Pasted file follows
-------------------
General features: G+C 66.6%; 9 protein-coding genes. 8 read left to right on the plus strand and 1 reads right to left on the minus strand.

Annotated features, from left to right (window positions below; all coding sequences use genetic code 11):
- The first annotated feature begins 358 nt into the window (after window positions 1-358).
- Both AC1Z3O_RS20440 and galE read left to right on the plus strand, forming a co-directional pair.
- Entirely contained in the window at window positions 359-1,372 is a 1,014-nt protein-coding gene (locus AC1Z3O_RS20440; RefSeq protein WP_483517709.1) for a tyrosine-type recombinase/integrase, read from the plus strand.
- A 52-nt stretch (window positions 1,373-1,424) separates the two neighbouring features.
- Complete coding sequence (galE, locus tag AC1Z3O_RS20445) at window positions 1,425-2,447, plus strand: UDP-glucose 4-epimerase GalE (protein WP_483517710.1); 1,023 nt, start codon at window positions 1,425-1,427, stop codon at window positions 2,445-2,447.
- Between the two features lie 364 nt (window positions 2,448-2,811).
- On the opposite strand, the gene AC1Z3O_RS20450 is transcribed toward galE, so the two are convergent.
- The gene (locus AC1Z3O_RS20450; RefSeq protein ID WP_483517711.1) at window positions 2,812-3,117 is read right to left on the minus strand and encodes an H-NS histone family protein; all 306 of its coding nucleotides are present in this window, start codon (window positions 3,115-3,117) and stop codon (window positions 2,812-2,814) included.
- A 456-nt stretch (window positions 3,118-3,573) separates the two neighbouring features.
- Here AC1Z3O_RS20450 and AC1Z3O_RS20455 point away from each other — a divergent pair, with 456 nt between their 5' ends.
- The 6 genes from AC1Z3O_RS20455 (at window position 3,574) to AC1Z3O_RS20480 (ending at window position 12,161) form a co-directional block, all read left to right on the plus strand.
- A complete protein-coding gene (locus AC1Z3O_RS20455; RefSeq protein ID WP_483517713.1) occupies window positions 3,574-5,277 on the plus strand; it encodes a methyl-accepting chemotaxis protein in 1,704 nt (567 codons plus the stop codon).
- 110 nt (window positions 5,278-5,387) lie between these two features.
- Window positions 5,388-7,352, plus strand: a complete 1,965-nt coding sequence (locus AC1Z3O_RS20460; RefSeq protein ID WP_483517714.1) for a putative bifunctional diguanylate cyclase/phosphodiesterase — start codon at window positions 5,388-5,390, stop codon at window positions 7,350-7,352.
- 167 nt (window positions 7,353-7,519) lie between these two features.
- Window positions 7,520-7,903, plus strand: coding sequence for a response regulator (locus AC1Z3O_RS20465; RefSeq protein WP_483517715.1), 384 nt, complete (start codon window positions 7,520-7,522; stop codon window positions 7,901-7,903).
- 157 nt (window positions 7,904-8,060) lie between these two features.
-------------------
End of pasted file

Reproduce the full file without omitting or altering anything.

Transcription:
General features: G+C 66.6%; 9 protein-coding genes. 8 read left to right on the plus strand and 1 reads right to left on the minus strand.

Annotated features, from left to right (window positions below; all coding sequences use genetic code 11):
- The first annotated feature begins 358 nt into the window (after window positions 1-358).
- Both AC1Z3O_RS20440 and galE read left to right on the plus strand, forming a co-directional pair.
- Entirely contained in the window at window positions 359-1,372 is a 1,014-nt protein-coding gene (locus AC1Z3O_RS20440; RefSeq protein WP_483517709.1) for a tyrosine-type recombinase/integrase, read from the plus strand.
- A 52-nt stretch (window positions 1,373-1,424) separates the two neighbouring features.
- Complete coding sequence (galE, locus tag AC1Z3O_RS20445) at window positions 1,425-2,447, plus strand: UDP-glucose 4-epimerase GalE (protein WP_483517710.1); 1,023 nt, start codon at window positions 1,425-1,427, stop codon at window positions 2,445-2,447.
- Between the two features lie 364 nt (window positions 2,448-2,811).
- On the opposite strand, the gene AC1Z3O_RS20450 is transcribed toward galE, so the two are convergent.
- The gene (locus AC1Z3O_RS20450; RefSeq protein ID WP_483517711.1) at window positions 2,812-3,117 is read right to left on the minus strand and encodes an H-NS histone family protein; all 306 of its coding nucleotides are present in this window, start codon (window positions 3,115-3,117) and stop codon (window positions 2,812-2,814) included.
- A 456-nt stretch (window positions 3,118-3,573) separates the two neighbouring features.
- Here AC1Z3O_RS20450 and AC1Z3O_RS20455 point away from each other — a divergent pair, with 456 nt between their 5' ends.
- The 6 genes from AC1Z3O_RS20455 (at window position 3,574) to AC1Z3O_RS20480 (ending at window position 12,161) form a co-directional block, all read left to right on the plus strand.
- A complete protein-coding gene (locus AC1Z3O_RS20455; RefSeq protein ID WP_483517713.1) occupies window positions 3,574-5,277 on the plus strand; it encodes a methyl-accepting chemotaxis protein in 1,704 nt (567 codons plus the stop codon).
- 110 nt (window positions 5,278-5,387) lie between these two features.
- Window positions 5,388-7,352, plus strand: a complete 1,965-nt coding sequence (locus AC1Z3O_RS20460; RefSeq protein ID WP_483517714.1) for a putative bifunctional diguanylate cyclase/phosphodiesterase — start codon at window positions 5,388-5,390, stop codon at window positions 7,350-7,352.
- 167 nt (window positions 7,353-7,519) lie between these two features.
- Window positions 7,520-7,903, plus strand: coding sequence for a response regulator (locus AC1Z3O_RS20465; RefSeq protein WP_483517715.1), 384 nt, complete (start codon window positions 7,520-7,522; stop codon window positions 7,901-7,903).
- 157 nt (window positions 7,904-8,060) lie between these two features.